All of the Freesia laxa species and hybrids are unique and beautiful rarely grown spring blooming bulbs native to Africa but are easily naturalized in southern gardens. Freesia laxa species has been in cultivation for 200 years, but is rarely seen in commerce today although is an extremely reliable tiny naturalized bulb in southern gardens. It blooms in February through March on 12” stalks going completely dormant by early summer in southeast Texas. It seems to not be bothered by moisture during its dormancy and provides a welcome respite from winter blandness. This underused little beauty is a rapid reproducer and is undergoing a resurgence in popularity due to its easygoing cultural requirements and myriad of hybridizing possibilities.

On Jul 28, 2006, dpmichael from Rethymno, Crete,
Greece (Zone 10b) wrote:

a very easy to grow-from-seed plant, which yields from the first year several big and healthy seeds for further use - it has a very unusual pink-red colour, and thrives in zone 10B if some shade is provided. As the summer settles in, the leaves quickly dry up and it does not look good anymore, but for some color in springtime it is superb. Keep in mind that it is a very low plant (15cm, 6").

On Mar 15, 2005, htop from San Antonio, TX (Zone 8b) wrote:

After planting these last year in partial or filtered shade, I am happy to report that they are up and blooming right now. They self-seeded and appear to have produced new bulbs around the mother bulbs as well. The bloom stalks have 6 to 10 blooms per stalk and althougt the blooms are small, they really standout due to the color. I am delighted with this plant whose leaves are somehat grassy looking. I plan to buy more if I can find them and plant them in several more locations. It is difficult to find spring bulbs that return and bloom as well as naturalize without chilling in my area of Texas. After blooming and the seeds have matured (which they have done here already), the foliage disappears.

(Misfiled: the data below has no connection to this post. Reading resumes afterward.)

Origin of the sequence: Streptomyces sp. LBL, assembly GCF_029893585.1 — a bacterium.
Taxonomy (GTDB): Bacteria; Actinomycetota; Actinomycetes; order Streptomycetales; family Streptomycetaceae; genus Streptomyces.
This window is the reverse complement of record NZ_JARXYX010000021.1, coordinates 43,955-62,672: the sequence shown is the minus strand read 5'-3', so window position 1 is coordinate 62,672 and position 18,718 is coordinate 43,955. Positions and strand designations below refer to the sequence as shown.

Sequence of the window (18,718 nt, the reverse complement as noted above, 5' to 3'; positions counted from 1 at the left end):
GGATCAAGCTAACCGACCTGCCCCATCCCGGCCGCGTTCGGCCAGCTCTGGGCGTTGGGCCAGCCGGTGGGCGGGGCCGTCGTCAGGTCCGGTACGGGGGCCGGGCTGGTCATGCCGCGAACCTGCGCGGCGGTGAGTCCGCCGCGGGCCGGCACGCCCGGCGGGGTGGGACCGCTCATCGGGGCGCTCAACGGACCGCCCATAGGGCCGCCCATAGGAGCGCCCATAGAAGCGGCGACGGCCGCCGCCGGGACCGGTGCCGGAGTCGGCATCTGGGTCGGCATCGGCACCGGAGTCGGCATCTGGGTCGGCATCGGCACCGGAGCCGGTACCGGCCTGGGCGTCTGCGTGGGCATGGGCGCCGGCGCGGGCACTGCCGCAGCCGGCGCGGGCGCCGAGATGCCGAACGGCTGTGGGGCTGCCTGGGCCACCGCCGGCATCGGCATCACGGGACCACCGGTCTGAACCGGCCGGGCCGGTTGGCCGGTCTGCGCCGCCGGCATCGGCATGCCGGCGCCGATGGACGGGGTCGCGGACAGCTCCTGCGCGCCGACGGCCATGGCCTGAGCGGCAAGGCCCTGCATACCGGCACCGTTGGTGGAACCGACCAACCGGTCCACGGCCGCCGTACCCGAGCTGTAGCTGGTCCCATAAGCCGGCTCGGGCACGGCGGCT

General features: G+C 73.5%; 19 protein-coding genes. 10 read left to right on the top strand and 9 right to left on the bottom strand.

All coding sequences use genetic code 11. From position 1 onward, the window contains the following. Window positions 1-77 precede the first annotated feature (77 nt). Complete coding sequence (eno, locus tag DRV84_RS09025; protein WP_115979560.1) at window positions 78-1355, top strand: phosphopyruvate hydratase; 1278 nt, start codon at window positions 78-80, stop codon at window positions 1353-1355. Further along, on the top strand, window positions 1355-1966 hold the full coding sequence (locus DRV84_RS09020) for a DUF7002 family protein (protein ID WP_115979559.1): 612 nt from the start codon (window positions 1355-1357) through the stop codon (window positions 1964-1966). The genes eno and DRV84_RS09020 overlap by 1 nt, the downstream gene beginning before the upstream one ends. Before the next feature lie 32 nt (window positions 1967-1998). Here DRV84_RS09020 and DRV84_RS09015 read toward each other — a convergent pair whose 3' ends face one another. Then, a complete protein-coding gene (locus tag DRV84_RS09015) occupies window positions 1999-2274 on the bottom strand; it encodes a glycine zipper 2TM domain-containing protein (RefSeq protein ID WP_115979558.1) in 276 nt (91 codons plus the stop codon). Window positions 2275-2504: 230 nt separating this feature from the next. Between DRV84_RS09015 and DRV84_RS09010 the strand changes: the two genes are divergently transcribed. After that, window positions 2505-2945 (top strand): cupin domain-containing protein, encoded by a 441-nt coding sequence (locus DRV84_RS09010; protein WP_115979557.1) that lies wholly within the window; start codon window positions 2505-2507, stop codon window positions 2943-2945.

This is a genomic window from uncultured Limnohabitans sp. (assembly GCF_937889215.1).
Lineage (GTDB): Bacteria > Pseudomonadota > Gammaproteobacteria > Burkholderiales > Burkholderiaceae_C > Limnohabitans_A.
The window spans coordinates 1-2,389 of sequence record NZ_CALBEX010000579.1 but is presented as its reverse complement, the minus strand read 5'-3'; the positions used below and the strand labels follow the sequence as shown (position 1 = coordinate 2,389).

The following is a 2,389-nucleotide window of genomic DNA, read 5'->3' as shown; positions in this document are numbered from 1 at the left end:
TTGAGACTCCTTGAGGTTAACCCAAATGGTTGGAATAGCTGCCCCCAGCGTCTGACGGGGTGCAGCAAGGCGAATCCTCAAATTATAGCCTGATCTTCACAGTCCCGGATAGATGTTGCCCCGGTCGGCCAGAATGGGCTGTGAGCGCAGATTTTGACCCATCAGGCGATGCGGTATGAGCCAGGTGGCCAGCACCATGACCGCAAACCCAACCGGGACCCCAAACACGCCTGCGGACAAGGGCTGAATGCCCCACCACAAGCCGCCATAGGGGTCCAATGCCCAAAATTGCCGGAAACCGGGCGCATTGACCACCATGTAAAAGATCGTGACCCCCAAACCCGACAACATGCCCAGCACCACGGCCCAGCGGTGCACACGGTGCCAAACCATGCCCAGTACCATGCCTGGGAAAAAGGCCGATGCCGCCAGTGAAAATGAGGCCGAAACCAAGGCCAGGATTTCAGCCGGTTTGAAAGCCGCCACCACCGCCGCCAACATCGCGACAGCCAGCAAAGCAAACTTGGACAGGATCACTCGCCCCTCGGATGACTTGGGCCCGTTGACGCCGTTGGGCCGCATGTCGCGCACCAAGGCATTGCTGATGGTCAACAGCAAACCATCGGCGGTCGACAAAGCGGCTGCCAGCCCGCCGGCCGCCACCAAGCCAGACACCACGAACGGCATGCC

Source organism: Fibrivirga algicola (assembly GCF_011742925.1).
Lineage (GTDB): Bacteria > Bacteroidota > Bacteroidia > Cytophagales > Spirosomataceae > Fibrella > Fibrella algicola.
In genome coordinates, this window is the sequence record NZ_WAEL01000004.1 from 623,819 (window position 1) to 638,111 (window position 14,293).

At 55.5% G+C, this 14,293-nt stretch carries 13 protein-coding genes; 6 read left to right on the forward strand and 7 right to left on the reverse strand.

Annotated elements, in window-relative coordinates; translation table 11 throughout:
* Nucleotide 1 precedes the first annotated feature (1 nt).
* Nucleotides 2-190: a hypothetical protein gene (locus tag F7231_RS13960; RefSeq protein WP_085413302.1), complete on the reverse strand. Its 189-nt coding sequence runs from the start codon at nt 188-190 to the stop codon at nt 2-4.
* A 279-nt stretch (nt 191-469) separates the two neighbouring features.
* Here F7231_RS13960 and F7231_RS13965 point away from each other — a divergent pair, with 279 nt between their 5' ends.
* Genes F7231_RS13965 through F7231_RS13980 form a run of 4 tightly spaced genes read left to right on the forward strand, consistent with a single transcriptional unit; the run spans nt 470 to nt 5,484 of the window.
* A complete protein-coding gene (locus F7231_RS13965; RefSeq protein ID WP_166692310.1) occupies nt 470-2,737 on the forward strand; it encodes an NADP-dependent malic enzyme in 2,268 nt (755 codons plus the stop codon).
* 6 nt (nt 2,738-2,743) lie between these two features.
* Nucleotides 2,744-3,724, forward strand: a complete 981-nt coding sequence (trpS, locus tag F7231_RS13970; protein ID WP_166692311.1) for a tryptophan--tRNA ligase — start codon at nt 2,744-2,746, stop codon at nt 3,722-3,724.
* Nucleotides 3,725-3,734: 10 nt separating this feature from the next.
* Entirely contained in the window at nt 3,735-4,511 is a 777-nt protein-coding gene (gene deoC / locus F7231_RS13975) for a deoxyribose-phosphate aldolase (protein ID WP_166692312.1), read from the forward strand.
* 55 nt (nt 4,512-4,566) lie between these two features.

In my Zone, they come back up in very early spring (I think they appeared in l. read more ate February and started blooming in the middle of March). From what I have found while researching whether they are frost tender, hard frosts can damage the foliage at this time, but more leaves come up when the weather warms. They are supposed to be hardy as long as the soil does not freeze. We have not had a hard freeze when they are up since I have had them so I am not speaking from personal experience.

Added note: They have produced seeds which are very easy to collect. For the size of the plant, they are fairly large. They should be sown in the spot you want them to grow and very lighty covered with soil. The ones that self-seeded bloomed this first year.


How To Propagate A Freesia - A Guide To Freesia Propagation In The Garden - garden

Even More How to Grow:

How to Grow Freesia Flowering Plants

If you've ever grown Freesia, it may well be one of your favorite flowers. Floral shops love 'em , too. Easy to grow, Freesia is an attractive flower, with a strong, pleasantly sweet, citrus-like scent. They look great in flower gardens, or in pots indoors or on your deck. As cut flowers the blooms are long lasting.